Herring are a large family of schooling fishes with a worldwide distribution. Most species are marine, with some being anadromous and/or freshwater. Many species are extremely abundant, making them important forage for larger predators. Herring support some of the largest commercial fisheries in the world. Many herring species are similar in appearance and can be very difficult to distinguish from each other. Herring are laterally compressed, silvery fish with large, easily detached scales, and a belly with a sawlike keel. They have deeply forked tails, no spines, a single soft dorsal fin and abdominal pelvic fins. Scales are absent from cheeks and opercles. There is no lateral line on the body. The base of the dorsal fin is located over the base of the pelvic fins. There is a small flap of tissue (axillary process) present at the base of the pelvic fin.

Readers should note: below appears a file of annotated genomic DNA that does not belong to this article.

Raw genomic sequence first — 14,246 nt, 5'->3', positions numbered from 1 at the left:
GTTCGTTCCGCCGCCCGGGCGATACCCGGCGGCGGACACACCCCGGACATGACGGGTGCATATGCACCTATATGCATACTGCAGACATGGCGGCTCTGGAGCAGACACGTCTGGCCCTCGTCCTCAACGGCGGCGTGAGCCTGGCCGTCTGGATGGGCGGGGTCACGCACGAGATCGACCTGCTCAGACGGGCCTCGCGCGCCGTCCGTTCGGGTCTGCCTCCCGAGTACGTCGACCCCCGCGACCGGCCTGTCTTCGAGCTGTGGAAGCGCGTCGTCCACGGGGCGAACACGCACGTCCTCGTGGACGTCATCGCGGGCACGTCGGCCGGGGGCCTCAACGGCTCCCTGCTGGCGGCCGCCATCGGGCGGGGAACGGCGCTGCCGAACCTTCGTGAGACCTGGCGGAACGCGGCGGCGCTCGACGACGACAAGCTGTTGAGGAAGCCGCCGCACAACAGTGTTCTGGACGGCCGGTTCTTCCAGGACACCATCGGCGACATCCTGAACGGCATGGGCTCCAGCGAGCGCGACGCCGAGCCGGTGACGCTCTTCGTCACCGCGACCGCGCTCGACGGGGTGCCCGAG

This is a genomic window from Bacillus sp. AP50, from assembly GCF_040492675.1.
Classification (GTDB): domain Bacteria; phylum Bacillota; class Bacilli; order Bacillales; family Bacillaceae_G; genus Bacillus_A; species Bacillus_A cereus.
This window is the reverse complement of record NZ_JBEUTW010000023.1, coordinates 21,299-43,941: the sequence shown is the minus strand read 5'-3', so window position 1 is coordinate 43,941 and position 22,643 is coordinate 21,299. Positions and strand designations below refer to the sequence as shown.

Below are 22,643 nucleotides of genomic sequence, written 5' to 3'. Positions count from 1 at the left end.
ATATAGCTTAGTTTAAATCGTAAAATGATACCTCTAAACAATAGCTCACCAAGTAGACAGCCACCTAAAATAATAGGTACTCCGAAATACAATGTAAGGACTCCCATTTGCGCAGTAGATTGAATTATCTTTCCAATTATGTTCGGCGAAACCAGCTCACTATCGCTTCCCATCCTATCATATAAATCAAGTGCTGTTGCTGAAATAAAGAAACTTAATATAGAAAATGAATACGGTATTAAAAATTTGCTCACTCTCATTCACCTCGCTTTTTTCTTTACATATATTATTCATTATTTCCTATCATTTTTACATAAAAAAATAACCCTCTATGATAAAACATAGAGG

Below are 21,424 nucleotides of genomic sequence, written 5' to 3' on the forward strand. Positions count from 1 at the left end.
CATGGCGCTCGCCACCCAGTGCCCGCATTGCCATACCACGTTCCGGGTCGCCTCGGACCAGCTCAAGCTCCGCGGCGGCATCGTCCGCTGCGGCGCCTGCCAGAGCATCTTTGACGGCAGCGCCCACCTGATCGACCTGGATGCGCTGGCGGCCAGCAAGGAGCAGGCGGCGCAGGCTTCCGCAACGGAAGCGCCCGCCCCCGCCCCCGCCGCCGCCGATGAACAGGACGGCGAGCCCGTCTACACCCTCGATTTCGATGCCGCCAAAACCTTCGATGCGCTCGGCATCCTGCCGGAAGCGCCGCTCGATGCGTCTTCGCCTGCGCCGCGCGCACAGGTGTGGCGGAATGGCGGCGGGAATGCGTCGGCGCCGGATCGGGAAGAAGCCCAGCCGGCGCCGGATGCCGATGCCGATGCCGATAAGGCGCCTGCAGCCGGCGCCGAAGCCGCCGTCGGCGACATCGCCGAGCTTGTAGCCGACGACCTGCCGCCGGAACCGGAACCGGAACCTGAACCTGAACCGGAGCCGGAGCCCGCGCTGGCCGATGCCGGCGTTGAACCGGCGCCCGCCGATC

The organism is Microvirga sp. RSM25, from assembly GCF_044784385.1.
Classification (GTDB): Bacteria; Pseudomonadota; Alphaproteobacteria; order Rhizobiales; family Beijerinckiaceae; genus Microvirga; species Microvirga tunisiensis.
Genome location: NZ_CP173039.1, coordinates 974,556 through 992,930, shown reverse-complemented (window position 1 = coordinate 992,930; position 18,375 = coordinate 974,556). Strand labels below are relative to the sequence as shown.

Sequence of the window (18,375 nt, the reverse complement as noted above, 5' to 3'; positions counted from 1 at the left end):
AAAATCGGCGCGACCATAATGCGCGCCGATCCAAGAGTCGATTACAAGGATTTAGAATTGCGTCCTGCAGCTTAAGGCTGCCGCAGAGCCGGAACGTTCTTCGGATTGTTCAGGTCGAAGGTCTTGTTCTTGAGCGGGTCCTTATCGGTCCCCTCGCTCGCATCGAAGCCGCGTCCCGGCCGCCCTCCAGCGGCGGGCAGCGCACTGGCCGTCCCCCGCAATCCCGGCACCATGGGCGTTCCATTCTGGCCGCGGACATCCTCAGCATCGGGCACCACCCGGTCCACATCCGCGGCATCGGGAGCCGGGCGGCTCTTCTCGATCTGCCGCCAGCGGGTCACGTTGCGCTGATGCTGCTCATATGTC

There are six native species of herring that commonly enter fresh waters in Connecticut. Three are anadromous (one of these has become landlocked in many lakes); one is freshwater/estuarine; one is estuarine/marine; and one is primarily marine. A seventh, marine species, the Atlantic herring (Clupea harengus), is common in coastal waters of Long Island Sound but rarely ventures into fresh water.
Click on the species' names below to learn more.
Herring are generally not suitable for home aquariums. They require large circular tanks, preferably with a current. They must be kept in large schools, eat only plankton (such as brine shrimp) and are very fragile and skittish.
Text and images adapted from Jacobs, R. P., O'Donnell, E. B., and Connecticut DEEP. (2009). A Pictorial Guide to Freshwater Fishes of Connecticut. Hartford, CT. Available for purchase at the DEEP Store.